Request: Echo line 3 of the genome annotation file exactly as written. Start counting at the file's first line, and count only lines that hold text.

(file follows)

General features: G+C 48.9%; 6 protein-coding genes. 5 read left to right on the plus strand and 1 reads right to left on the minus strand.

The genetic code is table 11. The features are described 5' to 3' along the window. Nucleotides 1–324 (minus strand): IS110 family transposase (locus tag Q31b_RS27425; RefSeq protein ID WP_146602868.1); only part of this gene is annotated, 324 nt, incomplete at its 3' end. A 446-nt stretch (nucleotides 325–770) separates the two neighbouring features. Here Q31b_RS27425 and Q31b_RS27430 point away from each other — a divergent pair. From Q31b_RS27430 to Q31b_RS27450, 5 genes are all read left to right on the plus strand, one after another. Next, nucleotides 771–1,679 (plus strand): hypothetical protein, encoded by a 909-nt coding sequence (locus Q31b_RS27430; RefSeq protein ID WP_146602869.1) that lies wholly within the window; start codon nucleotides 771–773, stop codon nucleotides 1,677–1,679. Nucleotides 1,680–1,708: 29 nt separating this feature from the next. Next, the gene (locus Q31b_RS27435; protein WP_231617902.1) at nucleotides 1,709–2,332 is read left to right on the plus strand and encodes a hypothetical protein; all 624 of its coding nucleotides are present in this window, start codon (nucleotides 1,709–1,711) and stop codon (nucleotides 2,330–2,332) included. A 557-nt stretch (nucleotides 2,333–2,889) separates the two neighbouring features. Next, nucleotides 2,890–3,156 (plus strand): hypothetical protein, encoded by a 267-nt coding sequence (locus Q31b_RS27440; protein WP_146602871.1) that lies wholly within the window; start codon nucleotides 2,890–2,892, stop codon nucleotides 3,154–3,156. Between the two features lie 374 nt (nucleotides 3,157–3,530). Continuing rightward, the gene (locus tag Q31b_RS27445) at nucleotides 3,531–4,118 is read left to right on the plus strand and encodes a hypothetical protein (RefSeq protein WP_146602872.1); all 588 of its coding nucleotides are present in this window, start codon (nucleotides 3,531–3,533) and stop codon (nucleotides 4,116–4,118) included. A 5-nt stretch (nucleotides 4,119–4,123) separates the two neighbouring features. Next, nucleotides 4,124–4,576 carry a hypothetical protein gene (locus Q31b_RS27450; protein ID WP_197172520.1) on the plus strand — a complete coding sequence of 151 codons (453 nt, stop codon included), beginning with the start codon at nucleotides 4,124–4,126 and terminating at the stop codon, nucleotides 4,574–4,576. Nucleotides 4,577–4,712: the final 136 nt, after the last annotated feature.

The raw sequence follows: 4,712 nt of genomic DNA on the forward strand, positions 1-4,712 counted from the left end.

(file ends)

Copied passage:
The raw sequence follows: 4,712 nt of genomic DNA on the forward strand, positions 1-4,712 counted from the left end.